Oprah Winfrey wants everyone to know that things between her and Taraji P. Henson are all good — an admission that came weeks after speculation about tension between the producer and “The Color Purple” star.
Setting the record straight Sunday, Winfrey said she supports Henson fully in all her endeavors.
During the press tour for “The Color Purple” — a film for which Winfrey served as a producer — Henson was outspoken about her experiences in Hollywood with pay disparity and later detailed how she had to argue to get drivers for the film’s stars during the production.
Naturally, online chatter turned to speculation and questions about why Winfrey wouldn’t personally step in to eradicate tension on the set.
On Sunday’s Golden Globes red carpet, the former daytime TV queen tried to dispel the rumors and confirmed that she and Henson are on good terms.
“People are saying that I was not supporting Taraji,” Winfrey told Entertainment Tonight. “Taraji will tell you herself that I’ve been the greatest champion of this film. Championing not only the behind-the-scenes production but also everything that everybody needed.”
She continued, “Whenever I heard that there was something that people needed — I’m not in charge of the budget because that’s Warner Bros., that’s the way the studio system works and we as producers, everybody gets their salary that’s negotiated by your team.”
Winfrey clarified that when she would hear of a problem on set, she would “step in” to do what she could do alleviate any issues.
As for her purported feud with Henson, Winfrey said outright, “There’s no validity to there being a thing between Taraji and I.”
In December, a tearful Henson, who plays Shug Avery in the film, expressed her frustrations about pay disparity in her line of work.
“I’m just tired of working so hard, being gracious at what I do, getting paid a fraction of the cost,” Henson told Gayle King on SiriusXM. “I’m tired of hearing my sisters say the same thing over and over. You get tired. I hear people go, ‘You work a lot.’ Well, I have to. The math ain’t mathing.”
She said entertainers often have a team behind them that shares in any paycheck — and that’s not to mention the chunk claimed by Uncle Sam.
“When you start working a lot, you know, you have a team,” the “Empire” star continued. “Big bills come with what we do. We don’t do this alone. There’s a whole entire team behind us. They have to get paid.”
Henson said her previous accomplishments — which include several Emmy nominations and an Academy Award nomination — don’t carry weight when it comes time to negotiate a salary, a problem affecting many Black female actors.
“Every time I do something and I break another glass ceiling, when it’s time to renegotiate, I’m at the bottom again, like I never did what I just did and I’m just tired,” she explained. “It wears on you — ’cause what does that mean? What is that telling me? And if I can’t fight for [the Black female actors] coming up behind me, then what the f— am I doing?”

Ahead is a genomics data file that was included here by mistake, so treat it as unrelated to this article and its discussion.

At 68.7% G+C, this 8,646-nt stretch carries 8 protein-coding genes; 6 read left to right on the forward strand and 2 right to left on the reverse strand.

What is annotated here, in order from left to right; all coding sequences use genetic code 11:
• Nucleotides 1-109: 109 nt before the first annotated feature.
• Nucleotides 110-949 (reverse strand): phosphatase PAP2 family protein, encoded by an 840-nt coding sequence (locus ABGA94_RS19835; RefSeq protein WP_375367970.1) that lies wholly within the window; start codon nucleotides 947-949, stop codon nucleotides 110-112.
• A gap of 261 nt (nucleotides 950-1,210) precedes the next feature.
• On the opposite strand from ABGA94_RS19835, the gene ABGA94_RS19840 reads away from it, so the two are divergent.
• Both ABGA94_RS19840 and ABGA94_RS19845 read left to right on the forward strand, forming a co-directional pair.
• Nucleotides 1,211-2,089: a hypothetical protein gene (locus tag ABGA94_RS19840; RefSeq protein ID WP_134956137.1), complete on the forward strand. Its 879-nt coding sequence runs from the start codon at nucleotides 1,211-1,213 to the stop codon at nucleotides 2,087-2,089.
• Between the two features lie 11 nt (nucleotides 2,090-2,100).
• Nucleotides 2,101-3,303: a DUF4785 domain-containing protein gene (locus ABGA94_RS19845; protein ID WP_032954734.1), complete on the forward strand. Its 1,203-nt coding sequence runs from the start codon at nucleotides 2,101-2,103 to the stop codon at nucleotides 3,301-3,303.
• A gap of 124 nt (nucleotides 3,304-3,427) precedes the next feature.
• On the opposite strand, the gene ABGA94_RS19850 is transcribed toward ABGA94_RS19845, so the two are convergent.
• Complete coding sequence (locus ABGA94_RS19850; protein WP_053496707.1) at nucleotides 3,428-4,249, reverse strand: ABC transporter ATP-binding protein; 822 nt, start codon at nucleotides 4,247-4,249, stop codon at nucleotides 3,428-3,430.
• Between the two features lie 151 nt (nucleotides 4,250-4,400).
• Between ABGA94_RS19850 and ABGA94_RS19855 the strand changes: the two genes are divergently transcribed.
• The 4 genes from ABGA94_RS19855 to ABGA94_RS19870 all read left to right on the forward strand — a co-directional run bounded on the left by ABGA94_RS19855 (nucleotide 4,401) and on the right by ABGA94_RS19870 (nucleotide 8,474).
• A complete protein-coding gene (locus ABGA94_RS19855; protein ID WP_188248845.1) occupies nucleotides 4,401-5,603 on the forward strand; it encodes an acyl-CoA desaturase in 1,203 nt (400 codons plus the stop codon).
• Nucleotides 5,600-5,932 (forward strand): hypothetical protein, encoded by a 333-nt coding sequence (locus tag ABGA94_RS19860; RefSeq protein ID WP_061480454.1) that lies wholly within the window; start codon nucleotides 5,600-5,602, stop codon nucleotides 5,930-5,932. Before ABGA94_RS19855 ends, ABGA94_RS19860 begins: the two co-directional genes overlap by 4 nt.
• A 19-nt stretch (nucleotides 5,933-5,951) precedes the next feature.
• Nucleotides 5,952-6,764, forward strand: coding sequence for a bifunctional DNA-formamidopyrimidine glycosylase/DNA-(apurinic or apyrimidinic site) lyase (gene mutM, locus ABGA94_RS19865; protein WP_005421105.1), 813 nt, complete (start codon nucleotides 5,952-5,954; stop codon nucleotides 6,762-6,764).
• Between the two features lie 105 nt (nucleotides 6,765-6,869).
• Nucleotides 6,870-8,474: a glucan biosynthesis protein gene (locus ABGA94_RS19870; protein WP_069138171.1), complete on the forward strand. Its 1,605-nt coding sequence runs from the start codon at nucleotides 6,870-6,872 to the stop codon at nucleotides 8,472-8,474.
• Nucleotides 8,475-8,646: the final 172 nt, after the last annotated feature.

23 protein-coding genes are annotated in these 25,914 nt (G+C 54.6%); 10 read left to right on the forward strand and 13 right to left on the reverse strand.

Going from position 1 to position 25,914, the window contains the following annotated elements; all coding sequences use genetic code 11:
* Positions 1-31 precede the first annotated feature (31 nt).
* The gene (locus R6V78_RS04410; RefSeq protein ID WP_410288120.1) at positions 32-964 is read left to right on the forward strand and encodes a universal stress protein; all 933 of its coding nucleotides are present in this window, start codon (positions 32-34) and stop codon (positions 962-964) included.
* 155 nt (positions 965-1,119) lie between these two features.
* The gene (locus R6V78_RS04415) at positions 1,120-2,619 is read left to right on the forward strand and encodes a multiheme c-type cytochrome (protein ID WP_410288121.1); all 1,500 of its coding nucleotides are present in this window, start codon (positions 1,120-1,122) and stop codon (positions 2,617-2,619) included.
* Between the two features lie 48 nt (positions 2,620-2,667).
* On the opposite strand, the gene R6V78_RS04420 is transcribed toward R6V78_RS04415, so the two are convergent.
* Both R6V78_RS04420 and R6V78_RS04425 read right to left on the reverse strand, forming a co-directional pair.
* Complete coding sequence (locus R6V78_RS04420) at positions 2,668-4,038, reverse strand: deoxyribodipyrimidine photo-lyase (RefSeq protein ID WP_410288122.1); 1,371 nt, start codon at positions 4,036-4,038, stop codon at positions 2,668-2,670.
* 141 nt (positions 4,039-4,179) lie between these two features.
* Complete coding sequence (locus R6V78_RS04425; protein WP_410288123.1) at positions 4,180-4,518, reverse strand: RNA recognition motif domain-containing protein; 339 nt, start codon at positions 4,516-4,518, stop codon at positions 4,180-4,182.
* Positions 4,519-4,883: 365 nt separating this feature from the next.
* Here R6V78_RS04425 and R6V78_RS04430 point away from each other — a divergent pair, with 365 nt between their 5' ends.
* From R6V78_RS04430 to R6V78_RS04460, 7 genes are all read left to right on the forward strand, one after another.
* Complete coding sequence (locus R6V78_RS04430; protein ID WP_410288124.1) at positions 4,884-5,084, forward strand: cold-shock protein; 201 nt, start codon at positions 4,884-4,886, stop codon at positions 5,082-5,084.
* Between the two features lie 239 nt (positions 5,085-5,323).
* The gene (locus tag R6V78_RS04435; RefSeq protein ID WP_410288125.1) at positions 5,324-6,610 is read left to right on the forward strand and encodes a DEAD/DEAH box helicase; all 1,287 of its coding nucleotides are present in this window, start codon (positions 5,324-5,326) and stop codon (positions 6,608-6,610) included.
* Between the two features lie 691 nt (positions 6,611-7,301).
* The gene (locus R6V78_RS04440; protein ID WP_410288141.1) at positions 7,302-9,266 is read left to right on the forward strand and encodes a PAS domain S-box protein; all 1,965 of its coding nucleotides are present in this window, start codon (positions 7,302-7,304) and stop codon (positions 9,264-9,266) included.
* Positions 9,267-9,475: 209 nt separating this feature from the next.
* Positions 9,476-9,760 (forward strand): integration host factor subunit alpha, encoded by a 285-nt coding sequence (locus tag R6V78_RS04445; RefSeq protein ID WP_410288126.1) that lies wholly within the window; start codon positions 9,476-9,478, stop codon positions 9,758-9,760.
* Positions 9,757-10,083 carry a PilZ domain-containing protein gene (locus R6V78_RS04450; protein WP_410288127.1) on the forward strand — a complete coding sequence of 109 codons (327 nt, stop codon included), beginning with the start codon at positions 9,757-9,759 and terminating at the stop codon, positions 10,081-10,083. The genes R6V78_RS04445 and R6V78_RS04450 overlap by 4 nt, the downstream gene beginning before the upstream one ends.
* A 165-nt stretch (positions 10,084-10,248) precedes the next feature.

After her remarks, many quickly pointed a finger at Winfrey, who simultaneously went viral for appearing to dismiss a photo-op with Henson during the press tour. But Henson appeared to quash that the online hubbub on Instagram just before the film was released on Christmas Day.
“It is so important for black women and ALL women of color to support each other,” Henson captioned a photo of herself and Winfrey smiling next to each other. “Ms. OPRAH has been nothing less than a steady and solid beacon of light to ALL OF THE CAST of The Color Purple!!! She has provided ENCOURAGEMENT, GUIDANCE and UNWAVERING SUPPORT to us all. She told me personally to reach out to her for ANYTHING I needed, and I did!
She finished her post by writing, “It took ONE CALL… ONE CONVERSATION… and ONE DECISION MAKING BLACK WOMAN to make me feel heard.”
In an interview with the New York Times earlier this month, Henson said that her co-stars Fantasia Barrino and Danielle Brooks got “a lot of the stuff” on “The Color Purple” set because of her advocacy.
“[The production] gave us rental cars, and I was like, ‘I can’t drive myself to set in Atlanta.’ This is insurance liability, it’s dangerous,” Henson said. “Now they robbing people. What do I look like, taking myself to work by myself in a rental car? So I was like, ‘Can I get a driver or security to take me?’ I’m not asking for the moon. They’re like, ‘Well, if we do it for you, we got to do it for everybody.’ Well, do it for everybody! It’s stuff like that, stuff I shouldn’t have to fight for.”
Henson noted that encountering that level of struggle throughout her career has taken a toll.
“It wears on your soul because you fight so hard to establish a name for yourself and be respected in this town to no avail. With Black films, they just don’t want to take us overseas and I don’t understand that,” she said. “Black translates all over the world, so why wouldn’t the movies?”